This research will be carried out during a one year period this will create the opportunity to observe the environment of each area at different times throughout the year. Will the summer generate more activities keeping people occupied with other things instead of crime? Or as it gets colder in the winter will people be more likely to stay indoors and less likely to be out committing crime? The work will mainly be carried out alone but a group will be brought together at different stages in the process to discuss findings, create new ideas and opinions. Discussion in a group will help stimulate the research from time to time. Once all the information has been gathered the results will be analysed between two and three weeks. A conclusion will then be made about how the surrounding environment affects crime. 

Wednesday, 6 April 2011

Urban Hub for SEPA.

It’s coming to the end of the year now and not long until our hand in. I’ve been steadily working away on my office design for SEPA which I have enjoyed. The design is finished now but I am still in the process of getting it out of my head and my sketch book, for other people to see and understand.

I have been building a 3D model on my laptop with ‘Google sketch-up’. This has taken longer than expected. It’s still a program I find tricky to use and quite slow. For my next project I plan to try a different program for this, maybe ‘AutoCad’. I’d like to see how it differs to sketch-up and find a program that I can work with quickly whilst also achieving the results I want. I will complete my sketch-up model by the end of the week. On Monday I am going to start rendering my model on ‘3D Max’ with the help of a tutor at uni as it is a programme I have never used before. Hopefully once I know the basic tools I will be able to create six or seven perspectives to use in my presentation.

After that’s all done I’ll move on to doing my technical drawings, presentation sheets and hand  build a model to show my design. Time’s ticking I better get cracking!

I’ll post another blog up soon about the design for my SEPA urban hub. 

Monday, 4 April 2011

Guest Speaker: Peter Morris.

Last week Peter Morris an architect who currently works at Curl la Tourelle Architects in London paid the Interior Design department a visit. He gave a lecture discussing the places he has worked and showed us some images of his work. Later that day, he took the level three students away to do a quick two day project with him.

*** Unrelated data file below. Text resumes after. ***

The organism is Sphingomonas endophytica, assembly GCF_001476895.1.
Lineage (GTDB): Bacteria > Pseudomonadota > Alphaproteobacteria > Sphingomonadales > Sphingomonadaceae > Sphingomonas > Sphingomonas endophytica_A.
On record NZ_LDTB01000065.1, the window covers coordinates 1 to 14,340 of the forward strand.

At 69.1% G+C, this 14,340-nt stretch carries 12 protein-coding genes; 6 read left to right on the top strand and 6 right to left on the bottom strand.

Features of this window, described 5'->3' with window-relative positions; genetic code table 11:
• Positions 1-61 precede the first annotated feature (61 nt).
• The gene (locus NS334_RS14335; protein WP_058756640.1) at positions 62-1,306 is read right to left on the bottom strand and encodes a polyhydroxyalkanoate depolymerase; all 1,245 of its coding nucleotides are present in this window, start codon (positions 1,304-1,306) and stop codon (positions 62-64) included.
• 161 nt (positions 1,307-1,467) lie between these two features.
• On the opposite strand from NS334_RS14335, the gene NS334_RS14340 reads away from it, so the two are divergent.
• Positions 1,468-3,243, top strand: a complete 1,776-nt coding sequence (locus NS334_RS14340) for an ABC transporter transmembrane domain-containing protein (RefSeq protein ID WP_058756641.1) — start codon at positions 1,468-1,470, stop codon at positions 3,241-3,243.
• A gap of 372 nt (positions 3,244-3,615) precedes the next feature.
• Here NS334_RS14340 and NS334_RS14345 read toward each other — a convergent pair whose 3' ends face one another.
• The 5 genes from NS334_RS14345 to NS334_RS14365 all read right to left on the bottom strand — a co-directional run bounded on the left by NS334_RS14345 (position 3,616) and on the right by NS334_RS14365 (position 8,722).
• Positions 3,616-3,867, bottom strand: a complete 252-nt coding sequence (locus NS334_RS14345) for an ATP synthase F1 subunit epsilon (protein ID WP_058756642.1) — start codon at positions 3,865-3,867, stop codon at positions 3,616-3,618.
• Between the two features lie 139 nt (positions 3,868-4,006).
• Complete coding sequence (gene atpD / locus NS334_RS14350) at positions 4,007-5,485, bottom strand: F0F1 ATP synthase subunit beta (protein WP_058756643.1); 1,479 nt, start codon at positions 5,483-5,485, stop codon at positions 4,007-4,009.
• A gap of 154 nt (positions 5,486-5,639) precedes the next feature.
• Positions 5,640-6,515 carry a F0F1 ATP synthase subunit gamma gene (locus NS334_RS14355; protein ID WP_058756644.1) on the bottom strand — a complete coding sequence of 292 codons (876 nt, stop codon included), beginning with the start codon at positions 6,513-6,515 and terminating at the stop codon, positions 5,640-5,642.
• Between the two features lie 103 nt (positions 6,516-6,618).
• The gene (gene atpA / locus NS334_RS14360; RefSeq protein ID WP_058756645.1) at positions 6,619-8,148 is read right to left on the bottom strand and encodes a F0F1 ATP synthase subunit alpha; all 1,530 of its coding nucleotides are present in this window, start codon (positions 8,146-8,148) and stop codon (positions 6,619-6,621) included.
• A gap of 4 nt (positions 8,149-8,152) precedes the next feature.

One of the main topics he discussed was his involvement in the design of the ‘Sutton Life Centre’. It was designed to encourage young people to connect with the community, a 21st century youth centre.

 The local community and its buildings were used for inspiration in the designing process. The final building was split into two sections a ‘Dark zone’ and a ‘Light zone’. The dark zone would be an experiential area where children would come and learn about issues that will affect them such as street crime, drugs and online bullying.  The light zone would consist of a library and community centre.

He mentioned how important the local community were to him when designing the building as it was a community centre he wanted them to use. Therefore they were brought together and talked through the design and any suggestions they had were taken on board and incorporated into the design. He said that sketches were the best way of explaining the design to them even better than computer generated images. A computer generated image looks too finalised for a client so they will not suggest any changes as they feel it is too late, where as a sketch gets the idea across with out being too formal.

The final design looked amazing and something which the community will benefit from. The dark zone which looks like a street has interactive displays which show images at a 1:1 scale involving the viewer. Instead of just watching a t.v. screen school kids will feel part of the action whilst learning, a great way to keep their attention. The light zone was given a street party theme. The centre also has a habitat garden, an area outside for children to play and a climbing wall. The climbing wall was one of my favourite parts, I thought it brightened up the side of the building and blended in well. The grips are multicoloured and to me look like paint splashed all down the wall I never thought a climbing wall would look like a work of art.

Artists impression of the centre.

Image of the completed building.

'Light zone' Lights to look like flags at street party.

'Dark zone' 

Climbing wall.
I love when the department bring in guest speakers to talk about their work. By seeing the different ways in which they create perspectives, presentation boards, or go about their thought process is inspiring. I always take away a few handy tips to use in my own projects. Thank you Peter Morris!